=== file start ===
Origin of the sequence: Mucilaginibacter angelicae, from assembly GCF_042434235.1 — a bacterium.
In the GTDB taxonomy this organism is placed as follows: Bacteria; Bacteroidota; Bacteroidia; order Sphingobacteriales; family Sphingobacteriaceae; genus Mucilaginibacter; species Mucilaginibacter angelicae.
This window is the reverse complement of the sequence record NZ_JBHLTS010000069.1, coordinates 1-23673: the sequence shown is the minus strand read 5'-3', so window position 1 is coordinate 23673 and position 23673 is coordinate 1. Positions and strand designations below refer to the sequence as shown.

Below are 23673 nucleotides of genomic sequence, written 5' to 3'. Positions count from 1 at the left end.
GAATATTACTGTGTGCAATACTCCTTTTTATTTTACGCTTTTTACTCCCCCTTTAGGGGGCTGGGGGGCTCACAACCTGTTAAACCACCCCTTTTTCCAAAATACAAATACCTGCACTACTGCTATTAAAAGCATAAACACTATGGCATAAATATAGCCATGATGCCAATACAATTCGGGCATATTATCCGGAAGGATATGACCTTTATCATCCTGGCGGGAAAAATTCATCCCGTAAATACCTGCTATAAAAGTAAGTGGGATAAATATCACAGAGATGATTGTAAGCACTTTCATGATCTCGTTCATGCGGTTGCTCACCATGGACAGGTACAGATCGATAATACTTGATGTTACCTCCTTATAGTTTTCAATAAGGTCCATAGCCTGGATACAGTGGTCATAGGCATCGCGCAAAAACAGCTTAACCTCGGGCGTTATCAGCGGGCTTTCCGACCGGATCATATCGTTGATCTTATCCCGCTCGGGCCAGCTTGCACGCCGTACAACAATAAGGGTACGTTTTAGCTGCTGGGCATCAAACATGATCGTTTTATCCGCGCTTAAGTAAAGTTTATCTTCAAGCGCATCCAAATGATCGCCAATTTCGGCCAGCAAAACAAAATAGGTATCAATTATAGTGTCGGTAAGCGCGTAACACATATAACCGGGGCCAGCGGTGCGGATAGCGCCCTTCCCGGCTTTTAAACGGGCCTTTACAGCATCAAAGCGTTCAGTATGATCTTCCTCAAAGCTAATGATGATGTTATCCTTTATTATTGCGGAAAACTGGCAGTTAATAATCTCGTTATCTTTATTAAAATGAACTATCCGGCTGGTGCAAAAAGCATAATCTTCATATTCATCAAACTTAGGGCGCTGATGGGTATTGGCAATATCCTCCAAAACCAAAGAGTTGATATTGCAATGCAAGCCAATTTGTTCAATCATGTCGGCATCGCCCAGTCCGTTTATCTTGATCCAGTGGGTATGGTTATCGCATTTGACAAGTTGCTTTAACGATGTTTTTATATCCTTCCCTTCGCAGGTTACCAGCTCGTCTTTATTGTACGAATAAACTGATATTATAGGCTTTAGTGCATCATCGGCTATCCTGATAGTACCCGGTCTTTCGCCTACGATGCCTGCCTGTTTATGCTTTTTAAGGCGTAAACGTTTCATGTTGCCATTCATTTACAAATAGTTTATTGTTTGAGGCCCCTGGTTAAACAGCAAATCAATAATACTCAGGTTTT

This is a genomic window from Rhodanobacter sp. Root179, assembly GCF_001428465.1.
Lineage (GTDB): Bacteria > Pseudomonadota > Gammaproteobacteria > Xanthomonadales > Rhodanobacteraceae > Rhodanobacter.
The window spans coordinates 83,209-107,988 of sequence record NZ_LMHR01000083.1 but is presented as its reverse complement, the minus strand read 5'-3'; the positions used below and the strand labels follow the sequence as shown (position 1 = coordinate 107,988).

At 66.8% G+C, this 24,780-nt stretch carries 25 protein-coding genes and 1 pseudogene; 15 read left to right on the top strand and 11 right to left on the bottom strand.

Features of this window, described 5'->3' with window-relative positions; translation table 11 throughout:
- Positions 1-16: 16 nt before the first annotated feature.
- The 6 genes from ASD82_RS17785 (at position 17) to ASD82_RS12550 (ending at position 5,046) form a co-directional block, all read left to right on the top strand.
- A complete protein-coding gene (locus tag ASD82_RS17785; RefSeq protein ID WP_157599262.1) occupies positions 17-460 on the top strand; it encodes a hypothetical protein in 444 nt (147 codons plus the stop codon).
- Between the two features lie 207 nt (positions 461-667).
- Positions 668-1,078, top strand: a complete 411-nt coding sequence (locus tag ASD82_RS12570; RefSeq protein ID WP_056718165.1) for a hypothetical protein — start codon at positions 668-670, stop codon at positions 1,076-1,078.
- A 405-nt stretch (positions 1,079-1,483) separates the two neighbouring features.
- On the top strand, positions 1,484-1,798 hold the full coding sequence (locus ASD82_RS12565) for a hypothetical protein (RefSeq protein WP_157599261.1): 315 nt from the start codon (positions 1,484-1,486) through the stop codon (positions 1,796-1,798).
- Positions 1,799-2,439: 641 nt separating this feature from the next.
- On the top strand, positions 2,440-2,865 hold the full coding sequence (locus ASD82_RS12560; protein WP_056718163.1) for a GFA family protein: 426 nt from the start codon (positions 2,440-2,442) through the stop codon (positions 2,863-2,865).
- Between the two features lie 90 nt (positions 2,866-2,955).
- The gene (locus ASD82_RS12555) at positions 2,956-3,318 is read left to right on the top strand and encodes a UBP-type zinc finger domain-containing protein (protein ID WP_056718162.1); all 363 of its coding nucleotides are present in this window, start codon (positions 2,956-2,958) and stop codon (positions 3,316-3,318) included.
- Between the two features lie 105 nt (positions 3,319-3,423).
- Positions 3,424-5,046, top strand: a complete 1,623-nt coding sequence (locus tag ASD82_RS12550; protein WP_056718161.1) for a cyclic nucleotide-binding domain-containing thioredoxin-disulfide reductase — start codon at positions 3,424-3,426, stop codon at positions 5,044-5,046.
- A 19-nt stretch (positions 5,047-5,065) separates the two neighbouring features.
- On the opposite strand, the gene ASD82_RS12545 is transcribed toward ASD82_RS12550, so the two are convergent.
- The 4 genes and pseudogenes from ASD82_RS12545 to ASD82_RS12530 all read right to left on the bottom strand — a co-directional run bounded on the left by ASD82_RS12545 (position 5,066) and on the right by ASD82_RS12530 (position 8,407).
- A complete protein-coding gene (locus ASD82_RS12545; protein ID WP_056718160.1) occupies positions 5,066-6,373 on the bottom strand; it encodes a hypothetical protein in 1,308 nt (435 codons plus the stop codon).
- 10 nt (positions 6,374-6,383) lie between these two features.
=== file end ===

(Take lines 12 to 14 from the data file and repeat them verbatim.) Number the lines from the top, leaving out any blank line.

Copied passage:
- The 6 genes from ASD82_RS17785 (at position 17) to ASD82_RS12550 (ending at position 5,046) form a co-directional block, all read left to right on the top strand.
- A complete protein-coding gene (locus tag ASD82_RS17785; RefSeq protein ID WP_157599262.1) occupies positions 17-460 on the top strand; it encodes a hypothetical protein in 444 nt (147 codons plus the stop codon).
- Between the two features lie 207 nt (positions 461-667).